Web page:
Road Trip up North
The second part of my adventure out of Lebanon's capital, Beirut (link to city guide), was heading north up to the historical cities of Jounieh and Jbeil. These two cities are the first part of a two day road trip, which includes an overnight stay in the mountains of Qadisha and a visit to the amazing Balbeck (post to follow!). My previous trip down to Sidon and Tyre had given me a glimpse of what the Mediterranean coastline has to offer and I was very excited to start my journey up north.
The first stop of the day was only 19km away from central Beirut, at Jounieh. The drive out of the city had a bit of traffic, as you would expect and there seems to be quite a few police checkpoints that you need to pass through. Nothing massively serious, just a brief glance into your car before being waved on. This northern Beirut neighborhood is famous for their nightlife and seaside resorts but the reason to stop by was for the old school cable car ride up to the hills.
The cable car is a proper old school vehicle, the ones you get at old ski resorts. The journey up was very scenic with some of the most amazing views. Whats more interesting is how it literally goes past people's homes and apartment buildings. It is quite fascinating to look into people's large windows! There were batches of these orange roof tiles similar to the ones out in Croatia's Dubrovnik (link to city guide). I do have to say that the views of the hilly valley was gorgeous, even in the foggy weather. There is also something nice about seeing rolling hills with buildings and all spread out as far as you can see. I would say that it was a bit like the valley of Sarajevo or even the busy town of Sousse. Busy and compact!
Once at the top, you will find the famous Our Lady of Lebanon statute. This shrine belongs to the Maronite Patriarchate community and is a commanding figure overlooking the whole of the city. A lot of people come here to pay respects and you can really see the importance of this statue when you climb to the top, where you will see lots of people praying against the figure.
The views would have been a lot nicer if it wasn't so foggy!
After making your way down back via the cable car, drive about 30 seconds down the road to Chez Sami, a local seafood restaurant by the waters. Just like the restaurant at Sidon, this place offers great sea views from your dinning table! You will have to head into the restaurant to pick your seafood from their large selection. Then sit back and enjoy the views while your fish is grilled and served. Probably one of the best fish I have had since Tunisia - fresh and really well cooked. The houmous was also pretty incredible!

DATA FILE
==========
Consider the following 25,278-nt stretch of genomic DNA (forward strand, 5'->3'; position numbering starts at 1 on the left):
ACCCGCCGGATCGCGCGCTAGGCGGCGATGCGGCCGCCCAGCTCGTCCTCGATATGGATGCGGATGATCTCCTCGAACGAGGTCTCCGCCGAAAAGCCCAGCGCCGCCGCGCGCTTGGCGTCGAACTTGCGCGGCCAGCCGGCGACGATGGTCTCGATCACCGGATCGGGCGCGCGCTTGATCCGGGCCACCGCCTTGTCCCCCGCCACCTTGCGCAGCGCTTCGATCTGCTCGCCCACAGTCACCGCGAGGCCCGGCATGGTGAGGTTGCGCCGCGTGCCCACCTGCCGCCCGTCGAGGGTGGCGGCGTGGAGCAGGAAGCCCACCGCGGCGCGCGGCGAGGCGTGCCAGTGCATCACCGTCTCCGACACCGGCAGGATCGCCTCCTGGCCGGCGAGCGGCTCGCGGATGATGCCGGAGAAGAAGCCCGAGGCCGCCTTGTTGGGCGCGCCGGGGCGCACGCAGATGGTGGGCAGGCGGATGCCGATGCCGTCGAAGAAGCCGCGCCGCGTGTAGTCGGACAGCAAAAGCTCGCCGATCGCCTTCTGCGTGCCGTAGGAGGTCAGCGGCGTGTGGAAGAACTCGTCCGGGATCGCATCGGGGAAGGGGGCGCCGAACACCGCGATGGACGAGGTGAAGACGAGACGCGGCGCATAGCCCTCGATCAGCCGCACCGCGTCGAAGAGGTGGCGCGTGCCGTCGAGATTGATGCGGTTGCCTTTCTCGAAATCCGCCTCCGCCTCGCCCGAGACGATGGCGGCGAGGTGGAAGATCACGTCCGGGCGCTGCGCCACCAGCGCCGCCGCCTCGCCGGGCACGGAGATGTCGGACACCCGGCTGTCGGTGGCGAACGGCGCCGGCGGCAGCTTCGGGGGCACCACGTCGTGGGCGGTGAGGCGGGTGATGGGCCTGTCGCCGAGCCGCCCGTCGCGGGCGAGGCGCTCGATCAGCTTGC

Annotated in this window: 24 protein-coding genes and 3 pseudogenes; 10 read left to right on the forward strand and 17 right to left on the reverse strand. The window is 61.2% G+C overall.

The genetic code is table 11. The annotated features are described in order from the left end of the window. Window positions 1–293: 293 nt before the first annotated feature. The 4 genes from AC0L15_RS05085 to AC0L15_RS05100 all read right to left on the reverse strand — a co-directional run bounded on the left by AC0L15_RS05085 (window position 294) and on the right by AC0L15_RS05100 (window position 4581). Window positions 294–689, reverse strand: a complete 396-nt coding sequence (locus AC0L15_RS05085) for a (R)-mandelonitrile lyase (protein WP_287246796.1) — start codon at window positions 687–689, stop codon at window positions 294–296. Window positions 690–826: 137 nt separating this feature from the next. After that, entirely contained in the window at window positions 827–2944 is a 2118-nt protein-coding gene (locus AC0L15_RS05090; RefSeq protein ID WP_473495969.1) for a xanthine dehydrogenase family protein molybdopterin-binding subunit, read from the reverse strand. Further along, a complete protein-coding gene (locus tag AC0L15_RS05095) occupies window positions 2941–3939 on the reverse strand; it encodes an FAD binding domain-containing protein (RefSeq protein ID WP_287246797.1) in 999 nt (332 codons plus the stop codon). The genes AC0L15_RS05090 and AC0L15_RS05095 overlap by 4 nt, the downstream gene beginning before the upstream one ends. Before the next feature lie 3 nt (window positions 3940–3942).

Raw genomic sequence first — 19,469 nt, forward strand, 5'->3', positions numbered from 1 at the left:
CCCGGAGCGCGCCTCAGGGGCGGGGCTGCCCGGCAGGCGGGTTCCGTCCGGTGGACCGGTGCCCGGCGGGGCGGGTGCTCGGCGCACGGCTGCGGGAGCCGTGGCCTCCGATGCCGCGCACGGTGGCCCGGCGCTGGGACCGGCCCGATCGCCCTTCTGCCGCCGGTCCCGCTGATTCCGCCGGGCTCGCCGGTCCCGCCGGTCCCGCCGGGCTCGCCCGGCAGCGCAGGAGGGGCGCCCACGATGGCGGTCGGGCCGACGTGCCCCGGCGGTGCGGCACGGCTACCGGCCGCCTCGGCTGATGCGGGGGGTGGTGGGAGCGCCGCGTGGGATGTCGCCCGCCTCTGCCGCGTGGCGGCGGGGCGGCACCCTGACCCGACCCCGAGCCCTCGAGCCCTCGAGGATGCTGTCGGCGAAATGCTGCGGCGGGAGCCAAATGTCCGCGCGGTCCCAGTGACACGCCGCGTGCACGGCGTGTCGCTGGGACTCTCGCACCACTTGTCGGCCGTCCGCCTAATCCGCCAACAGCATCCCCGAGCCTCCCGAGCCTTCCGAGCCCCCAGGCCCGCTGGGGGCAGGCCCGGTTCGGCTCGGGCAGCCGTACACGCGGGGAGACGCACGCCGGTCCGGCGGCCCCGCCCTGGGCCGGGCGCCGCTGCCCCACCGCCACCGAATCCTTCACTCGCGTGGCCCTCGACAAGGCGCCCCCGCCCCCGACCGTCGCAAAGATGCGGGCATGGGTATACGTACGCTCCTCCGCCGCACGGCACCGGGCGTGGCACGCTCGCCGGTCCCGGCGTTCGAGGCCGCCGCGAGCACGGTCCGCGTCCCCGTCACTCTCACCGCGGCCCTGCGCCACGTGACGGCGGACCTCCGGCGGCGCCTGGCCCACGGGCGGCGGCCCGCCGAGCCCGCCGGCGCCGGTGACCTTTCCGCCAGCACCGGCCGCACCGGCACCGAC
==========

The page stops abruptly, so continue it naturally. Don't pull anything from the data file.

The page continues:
Another short 19km along the beautiful coastline is Byblos, more commonly known locally as Jbeil. This city has been named as the oldest city in the world, making it a beautiful UNESCO heritage site. Carbon testing shows that this city dates all the back to 7000BC but the claim is best understood as the "oldest city after being established as a city and inhabited from its founding and continuously until present day". Some will argue that Damascus and Jericho had inhabitants dating further back but Damascus did not have permanent settlements until later and Jericho had long periods of vacancy when it was destroyed and rebuilt.
The town now has an extensive market filled with restaurants, shops and really beautiful alleyways. But the best part of the city is at the Site of Jbeil, which is a massive area filled with great landscape, views and old ruins. The first stop is at the crusader castle where you can climb to the top for some of the most incredible views of town, the waters and the coastline. The views were simply amazing and the coastline really reminded me of the one I saw at Tel Aviv!
After bathing in the views, head down and into the land for a wander and see what you can spot. Walk around but towards the direction of the abandoned building near the water edge. This is probably the most photographed house in the world and whoever thought to build it here really knows how to live with a great view. A bit like the Dunluce Castle in Northern Ireland!
There was limited of what was left from the Neolotihic and Chalcolithic periods, but there are plenty of evidence of Roman heritage. This can be seen by the Roman columns and the small amphitheater overlooking the expansive sea!
All in All
After a bit of time exploring Jbeil, we headed inland and towards the Qadisha valley, famous for the lush forest and cute little towns! Look out for my next post around my visit there!
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